What: Behavioral Finance Symposium
When: Tuesday, 5:30 to 7:45 p.m., and Wednesday, 7 a.m. to 5 p.m.
How: Registration required at UTC.edu/business
Cost: $100 for Tuesday keynote, $750 for full conference
Where: Chattanoogan Hotel
Source: Finance for the Future Initiative
Dr. Terrance Odean -- Professor of finance at University of California, Berkeley
Jason Zweig -- Investing and personal finance columnist for The Wall Street Journal
LouAnn Lofton -- Managing editor at The Motley Fool, author of Warren Buffett Invests Like A Girl
Tracy Britt -- Financial assistant to the chairman at Berkshire Hathaway
John Schott -- Portfolio manager and director of Steinberg Global Asset Management
Dr. Richard Peterson -- Managing director of MarketPsych, LLC
Gary Belsky -- Editor at large of ESPN The Magazine, and adjunct professor of journalism at New York University
Source: Finance for the Future Initiative
High-school economics teachers are in for a shock.
The male-dominated science is coming under assault by a new generation of financiers who contend that a woman's instincts are needed to smooth out the daily ups and downs of the Dow Jones industrial average.
Though the venerable supply and demand curves aren't going anywhere, advocates of the behavioral finance theory plan to question the widely held assumption that people always make rational choices.
In fact, people are downright irrational, said John Schott, a Harvard-trained medical doctor, portfolio manager and author.
"If you polled the leading economics departments in the U.S., 90 percent believe in efficient-market hypothesis," Schott acknowledged.
But behaviorists don't agree with that hypothesis, which they feel doesn't account for human psychology.
"Truthfully, the market has a manic-depressive component," Schott said.
One solution is to add more diversity to the mix.
When it comes to money, women seem to be a bit more rational than men, holding onto stocks longer and bringing more market stability because of biological differences, researchers have found. They make fewer trades overall and don't fall prey to the herd mentality, said Lauren Templeton, Chattanooga-based investor and executive-in-residence at the university.
The behaviorists will converge for a two-day symposium at UTC next Tuesday and Wednesday that will add practical application to the existing theories and research, Templeton said.
The Galtere Institute's Finance for the Future Initiative at UTC, a new program that benefactors Renee Haugerud and John Murphy say is the first of its kind in the U.S., will host the event.
Analysts and authors of books with names like "Warren Buffett Invests like a Girl" will converge on Chattanooga, armed with research showing that rats injected with estrogen exhibit superior memory skills, and that buying stock activates the same brain hormone as bonding with a child.
This emerging brand of economics stems from across-the-board losses many investors experienced in the economic downturn -- losses that weren't supposed to happen in a market economy, said Cynthia Harrington, journalist and founder of Harrington Capital Management.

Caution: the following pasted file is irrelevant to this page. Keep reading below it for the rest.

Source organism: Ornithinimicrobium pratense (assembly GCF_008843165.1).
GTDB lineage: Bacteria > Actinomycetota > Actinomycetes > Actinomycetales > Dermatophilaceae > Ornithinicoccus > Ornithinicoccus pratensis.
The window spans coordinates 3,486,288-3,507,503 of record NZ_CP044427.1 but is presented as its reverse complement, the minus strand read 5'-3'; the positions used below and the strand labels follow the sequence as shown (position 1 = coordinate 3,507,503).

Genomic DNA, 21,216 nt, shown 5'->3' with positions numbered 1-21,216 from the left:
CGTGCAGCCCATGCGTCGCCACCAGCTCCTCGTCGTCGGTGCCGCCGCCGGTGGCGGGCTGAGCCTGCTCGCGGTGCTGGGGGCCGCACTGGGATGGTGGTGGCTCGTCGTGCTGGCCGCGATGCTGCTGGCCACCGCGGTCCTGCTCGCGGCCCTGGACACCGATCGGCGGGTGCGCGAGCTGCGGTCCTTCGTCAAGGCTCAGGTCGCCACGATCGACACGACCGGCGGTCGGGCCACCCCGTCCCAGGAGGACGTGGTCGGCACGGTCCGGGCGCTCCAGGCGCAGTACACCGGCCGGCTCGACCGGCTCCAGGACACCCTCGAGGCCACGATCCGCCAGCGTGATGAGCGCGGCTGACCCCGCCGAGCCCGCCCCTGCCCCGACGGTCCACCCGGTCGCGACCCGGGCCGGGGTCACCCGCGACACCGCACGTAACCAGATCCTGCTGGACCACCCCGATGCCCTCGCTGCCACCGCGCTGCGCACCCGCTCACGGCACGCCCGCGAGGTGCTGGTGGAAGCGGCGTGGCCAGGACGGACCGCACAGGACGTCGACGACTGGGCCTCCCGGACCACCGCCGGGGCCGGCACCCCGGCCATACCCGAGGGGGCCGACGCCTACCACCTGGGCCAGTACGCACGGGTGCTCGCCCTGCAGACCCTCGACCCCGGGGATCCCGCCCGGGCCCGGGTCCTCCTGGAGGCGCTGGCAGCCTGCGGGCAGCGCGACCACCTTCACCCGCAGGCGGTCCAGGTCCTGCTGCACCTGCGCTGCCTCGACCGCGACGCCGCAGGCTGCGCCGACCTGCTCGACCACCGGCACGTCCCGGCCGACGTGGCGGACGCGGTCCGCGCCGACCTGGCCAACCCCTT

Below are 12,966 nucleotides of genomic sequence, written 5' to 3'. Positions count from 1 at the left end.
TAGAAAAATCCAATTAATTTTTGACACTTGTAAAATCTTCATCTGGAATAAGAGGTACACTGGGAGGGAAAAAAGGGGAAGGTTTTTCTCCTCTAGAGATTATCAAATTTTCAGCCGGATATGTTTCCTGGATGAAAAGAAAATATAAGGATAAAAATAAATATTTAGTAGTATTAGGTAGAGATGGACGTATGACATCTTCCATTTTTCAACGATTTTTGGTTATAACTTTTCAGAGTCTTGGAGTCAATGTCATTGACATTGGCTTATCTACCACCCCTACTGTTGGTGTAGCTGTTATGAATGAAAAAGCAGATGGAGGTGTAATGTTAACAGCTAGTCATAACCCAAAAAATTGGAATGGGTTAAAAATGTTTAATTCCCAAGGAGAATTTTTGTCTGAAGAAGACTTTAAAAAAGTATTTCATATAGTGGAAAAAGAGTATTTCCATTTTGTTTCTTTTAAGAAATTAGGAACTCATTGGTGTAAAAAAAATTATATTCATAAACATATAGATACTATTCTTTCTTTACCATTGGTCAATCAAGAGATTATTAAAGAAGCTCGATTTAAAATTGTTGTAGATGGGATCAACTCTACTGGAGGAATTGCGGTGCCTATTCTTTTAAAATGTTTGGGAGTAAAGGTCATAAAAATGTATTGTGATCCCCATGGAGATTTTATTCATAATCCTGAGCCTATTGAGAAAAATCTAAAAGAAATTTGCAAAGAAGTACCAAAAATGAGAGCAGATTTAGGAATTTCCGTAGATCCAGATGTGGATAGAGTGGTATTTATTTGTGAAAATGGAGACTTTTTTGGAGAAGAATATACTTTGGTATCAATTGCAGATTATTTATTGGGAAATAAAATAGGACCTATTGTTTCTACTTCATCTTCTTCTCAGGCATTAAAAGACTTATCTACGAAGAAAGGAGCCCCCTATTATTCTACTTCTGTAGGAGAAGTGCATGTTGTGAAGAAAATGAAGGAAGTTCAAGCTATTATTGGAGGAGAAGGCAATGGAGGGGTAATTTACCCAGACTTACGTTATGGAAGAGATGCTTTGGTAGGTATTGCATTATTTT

"We were looking for the next answer," Harrington said. "One of those answers is in the field called behavioral finance, which says 'Oops, I guess humans aren't rational.'"
Most economists dating back to Adam Smith, on the other hand, have held that all human beings tend to evaluate the pros and cons of each choice to the best of their ability, then do what's in their best interest.
But that doesn't explain why euphoric investors buy stocks at peak price points, then later panic and sell at the bottom, said Robert Frick, senior editor for Kiplinger's Personal Finance.
The harmful behavior that led to the loss of trillions in shareholder value can only be explained as irrational, he said.
"You always want to appeal to the most highly evolved part of your brain, which is what separates humans from other mammals," Frick said. "When things get kicked down into the mammalian cortex, you start behaving emotionally, or the reptilian part of the brain, with the eat-survive and fight-or-flight, now you're really talking about making bad decisions."
In fact, when dealing with money, "You want to stay away from emotions," he added.
Though behavioral economics is gaining popularity, critics see it as modern liberal mindset infused with elitism.
The idea that human beings don't behave rationally is "pure baloney," said UTC Economist Bruce Hutchinson, "disguising in different framework that the all-knowing elites will make the decision for everyone else."
No one can judge consumers to be irrational because "they don't know all the details about you and your situation," Hutchinson said.
Furthermore, value isn't something that the behaviorists can calculate and judge in hindsight with a mathematical equation, but is a function of what someone will pay for it at the time of purchase, Hutchinson said.
"It may be that the greatest thing in the world to me is an autographed Willie Mays baseball, and I'll pay $100,000 or whatever it takes to get that ball. Who are they to begin to tell me that's not the true value," Hutchinson said. "They might think a Picasso is the greatest thing in the world, but I might not think it's better than a first-grader's first painting. It's all about the individual."
But the stock market is a unique place, Templeton said, with seemingly different rules from the rest of the world.
"We are talking about the tendency of herd behavior," she said. "When assets go on sale they attract fewer buyers and when assets become more expensive they attract more buyers. This is irrational behavior."